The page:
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TE WHEKE reviewed by Dr Ian Lochhead (Theatreview)

It is a cause for celebration that Atamira Dance Company has reached its twenty-first year, and even more so that, on the evidence of its current programme, Te Wheke, it has reached this milestone in robust good health. The changed working environment resulting from the global pandemic has been particularly challenging for dance companies but Atamira has responded by pairing eight choreographers, all with close connections to the company formed over the last 21 years, with its eight dancers. Working together over the course of the last year has allowed them to create a fully developed programme that shows now sign of being a makeshift response to challenging times. The company has also avoided the potential trap of celebratory occasions in which a selection of extracts from past works is assembled in a gala programme; although it pays tribute to the past, Te Wheke is a new work that stands proudly on its own two feet, and is as much about the future as it is about the past.

The set, by John Verryt, consists of a series of drops that can be raised or lowered to suit the needs of the different sections of the programme; they also allow the dancers to slip between them for entrances and exits and act as a blank canvas for Louise Potiki Bryant’s video design. This draws its inspiration from the natural world but also includes images from the company’s past. At times it is possible to imagine that this is a stage setting that Ralph Hotere might have conceived, the ripples of the suspended drops suggesting his corrugated iron works and the dappled patterns on some reminiscent of his un-stretched, paint-spattered works. It is serendipitous that a Hotere exhibition is currently on show in the Christchurch Art Gallery.

The sound of the ocean opens Te Wheke and signals its close and the work in between has an almost cyclical quality. The metaphor of te wheke, the octopus, with its eight limbs connected to its central body, is an ideal one for this programme, with its eight choreographers all connected to Atamira. The work evolves more as a single connected entity than as a series of separate, individual components, the whole linked together by Paddy Free’s continuously evolving sound design. This sense of a work that is larger than its component parts is aided by each choreographer’s commitment to a modern dance language that is strongly based in a movement vocabulary that could only originate in these islands. The confidence and assurance of both dancers and choreographers evident in Te Wheke can be seen as the culmination of a shared vision that has evolved over the last 21 years. As we learned from artistic director Jack Gray when he spoke to the audience at the end of the show, three of the dancers on stage are the same age as the company. It is something of a triumph that we now have dancers who have always lived in a world in which Atamira has existed; right from the start they have had a goal to aspire to and a home company to join.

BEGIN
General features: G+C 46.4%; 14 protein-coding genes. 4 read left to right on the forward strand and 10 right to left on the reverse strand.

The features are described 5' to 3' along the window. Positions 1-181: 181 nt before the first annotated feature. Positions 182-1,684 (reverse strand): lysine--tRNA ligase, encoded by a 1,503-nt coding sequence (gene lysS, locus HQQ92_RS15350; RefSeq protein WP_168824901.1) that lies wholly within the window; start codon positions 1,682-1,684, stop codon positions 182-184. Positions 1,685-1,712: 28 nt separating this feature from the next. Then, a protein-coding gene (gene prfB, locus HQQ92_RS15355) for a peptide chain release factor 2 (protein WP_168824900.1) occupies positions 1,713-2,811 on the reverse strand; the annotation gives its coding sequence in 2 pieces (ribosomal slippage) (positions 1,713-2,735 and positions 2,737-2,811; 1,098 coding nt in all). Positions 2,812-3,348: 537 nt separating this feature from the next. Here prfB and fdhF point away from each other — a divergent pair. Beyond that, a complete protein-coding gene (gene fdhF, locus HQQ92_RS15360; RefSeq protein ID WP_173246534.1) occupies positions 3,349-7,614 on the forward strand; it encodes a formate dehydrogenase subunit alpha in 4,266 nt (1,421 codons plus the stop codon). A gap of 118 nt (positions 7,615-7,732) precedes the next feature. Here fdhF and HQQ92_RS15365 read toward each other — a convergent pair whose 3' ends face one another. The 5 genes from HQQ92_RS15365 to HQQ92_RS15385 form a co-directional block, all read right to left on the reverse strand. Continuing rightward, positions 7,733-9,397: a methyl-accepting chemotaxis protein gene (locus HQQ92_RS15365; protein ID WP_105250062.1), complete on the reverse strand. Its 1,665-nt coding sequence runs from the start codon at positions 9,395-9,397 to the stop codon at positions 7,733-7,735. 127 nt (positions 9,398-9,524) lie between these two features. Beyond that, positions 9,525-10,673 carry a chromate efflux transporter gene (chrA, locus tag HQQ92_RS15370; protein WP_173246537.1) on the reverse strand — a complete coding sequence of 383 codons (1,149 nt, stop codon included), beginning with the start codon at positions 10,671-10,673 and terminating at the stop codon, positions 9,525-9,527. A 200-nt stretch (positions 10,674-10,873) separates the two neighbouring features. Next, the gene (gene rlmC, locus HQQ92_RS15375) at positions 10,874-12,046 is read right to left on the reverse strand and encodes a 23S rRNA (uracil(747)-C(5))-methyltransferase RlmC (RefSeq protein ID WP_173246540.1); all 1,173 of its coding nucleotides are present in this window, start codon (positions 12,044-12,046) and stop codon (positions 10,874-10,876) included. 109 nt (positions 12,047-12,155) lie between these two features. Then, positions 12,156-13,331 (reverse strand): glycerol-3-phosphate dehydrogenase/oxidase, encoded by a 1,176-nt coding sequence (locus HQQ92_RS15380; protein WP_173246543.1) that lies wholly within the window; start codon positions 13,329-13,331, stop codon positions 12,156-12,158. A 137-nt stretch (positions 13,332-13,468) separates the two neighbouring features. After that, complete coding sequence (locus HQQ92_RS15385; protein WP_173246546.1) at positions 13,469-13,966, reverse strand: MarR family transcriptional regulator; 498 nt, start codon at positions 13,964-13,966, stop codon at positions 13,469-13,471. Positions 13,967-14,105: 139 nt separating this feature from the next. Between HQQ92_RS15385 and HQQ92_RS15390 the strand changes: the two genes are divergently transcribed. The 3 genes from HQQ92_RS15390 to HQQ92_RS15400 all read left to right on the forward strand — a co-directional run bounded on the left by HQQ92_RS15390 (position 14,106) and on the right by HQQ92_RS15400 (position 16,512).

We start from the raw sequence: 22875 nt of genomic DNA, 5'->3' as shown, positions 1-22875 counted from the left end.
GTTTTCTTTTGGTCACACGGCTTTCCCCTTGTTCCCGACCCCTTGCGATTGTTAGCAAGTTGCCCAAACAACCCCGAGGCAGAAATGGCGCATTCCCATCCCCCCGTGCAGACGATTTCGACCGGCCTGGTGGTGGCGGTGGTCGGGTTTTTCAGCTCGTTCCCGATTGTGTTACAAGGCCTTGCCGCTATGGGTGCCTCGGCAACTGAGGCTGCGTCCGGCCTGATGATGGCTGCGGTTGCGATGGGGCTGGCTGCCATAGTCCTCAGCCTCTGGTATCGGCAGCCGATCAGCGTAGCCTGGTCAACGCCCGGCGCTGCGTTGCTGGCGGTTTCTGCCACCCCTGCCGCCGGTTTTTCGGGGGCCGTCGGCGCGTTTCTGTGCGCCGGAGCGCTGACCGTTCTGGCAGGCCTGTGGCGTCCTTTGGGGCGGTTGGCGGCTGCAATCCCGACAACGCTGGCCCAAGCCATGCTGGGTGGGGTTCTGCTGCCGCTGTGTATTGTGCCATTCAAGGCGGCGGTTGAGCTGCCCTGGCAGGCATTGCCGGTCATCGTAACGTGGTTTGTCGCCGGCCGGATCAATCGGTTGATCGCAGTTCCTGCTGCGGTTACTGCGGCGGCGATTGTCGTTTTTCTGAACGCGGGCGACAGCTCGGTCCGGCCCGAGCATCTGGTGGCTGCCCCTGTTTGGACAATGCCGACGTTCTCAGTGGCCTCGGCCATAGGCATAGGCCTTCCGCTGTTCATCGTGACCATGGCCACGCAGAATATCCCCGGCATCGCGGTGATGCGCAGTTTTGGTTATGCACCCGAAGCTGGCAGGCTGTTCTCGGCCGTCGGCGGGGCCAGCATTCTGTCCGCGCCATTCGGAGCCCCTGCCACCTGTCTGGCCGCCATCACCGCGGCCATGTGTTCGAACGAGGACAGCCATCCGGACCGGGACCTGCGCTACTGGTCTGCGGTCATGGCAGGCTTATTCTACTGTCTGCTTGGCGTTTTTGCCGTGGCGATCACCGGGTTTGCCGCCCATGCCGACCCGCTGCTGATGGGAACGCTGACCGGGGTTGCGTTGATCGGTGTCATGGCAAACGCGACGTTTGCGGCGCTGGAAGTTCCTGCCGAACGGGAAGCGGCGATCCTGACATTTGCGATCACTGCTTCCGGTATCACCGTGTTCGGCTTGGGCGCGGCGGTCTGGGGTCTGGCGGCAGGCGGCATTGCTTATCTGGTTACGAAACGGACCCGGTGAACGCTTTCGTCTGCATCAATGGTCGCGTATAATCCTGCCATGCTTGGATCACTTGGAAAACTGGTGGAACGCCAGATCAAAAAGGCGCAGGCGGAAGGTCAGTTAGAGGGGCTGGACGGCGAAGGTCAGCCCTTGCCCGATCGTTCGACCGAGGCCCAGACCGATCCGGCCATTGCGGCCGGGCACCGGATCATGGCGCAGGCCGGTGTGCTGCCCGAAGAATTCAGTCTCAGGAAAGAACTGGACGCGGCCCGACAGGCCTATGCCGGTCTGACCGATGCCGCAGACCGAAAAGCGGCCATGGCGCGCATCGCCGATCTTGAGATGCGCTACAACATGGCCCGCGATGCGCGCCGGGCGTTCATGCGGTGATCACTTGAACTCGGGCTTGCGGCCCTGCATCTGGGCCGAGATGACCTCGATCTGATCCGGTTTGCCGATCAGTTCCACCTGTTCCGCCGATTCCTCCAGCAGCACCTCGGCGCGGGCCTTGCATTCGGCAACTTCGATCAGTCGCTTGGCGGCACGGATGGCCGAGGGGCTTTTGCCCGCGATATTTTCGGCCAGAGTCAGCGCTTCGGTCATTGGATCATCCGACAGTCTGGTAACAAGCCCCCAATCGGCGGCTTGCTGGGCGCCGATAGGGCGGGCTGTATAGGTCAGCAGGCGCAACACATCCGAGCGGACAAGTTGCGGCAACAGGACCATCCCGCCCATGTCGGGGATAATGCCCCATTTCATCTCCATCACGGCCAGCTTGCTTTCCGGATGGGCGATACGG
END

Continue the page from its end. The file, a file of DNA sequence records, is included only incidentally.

Less than a week ago, in a review of Rebound Dance Company’s In the case of… I bemoaned the fact that our dance companies often struggle to find the funding to take their work to a broad New Zealand audience. Now we have Atamira at the start of an ambitious national tour. If they come to a town near you don’t miss Te Wheke. Atamira Dance Company deserves your support and you won’t be disappointed.

Over its 21 years Atamira has become a national taonga and the printed programme for Te Wheke is something of a taonga in itself, providing extensive notes on the current show but also including a record of the company’s evolution from its beginnings to the present. It deserves to be read and preserved, but although beautifully designed its tabloid format makes it impractical to use when seated in a theatre. At 21 it is also time for Atamira to be thinking about a detailed company history while memories are still fresh and key participants are still around to be interviewed. Such a history, like Te Wheke itself, will form a sound platform for the next 21 years.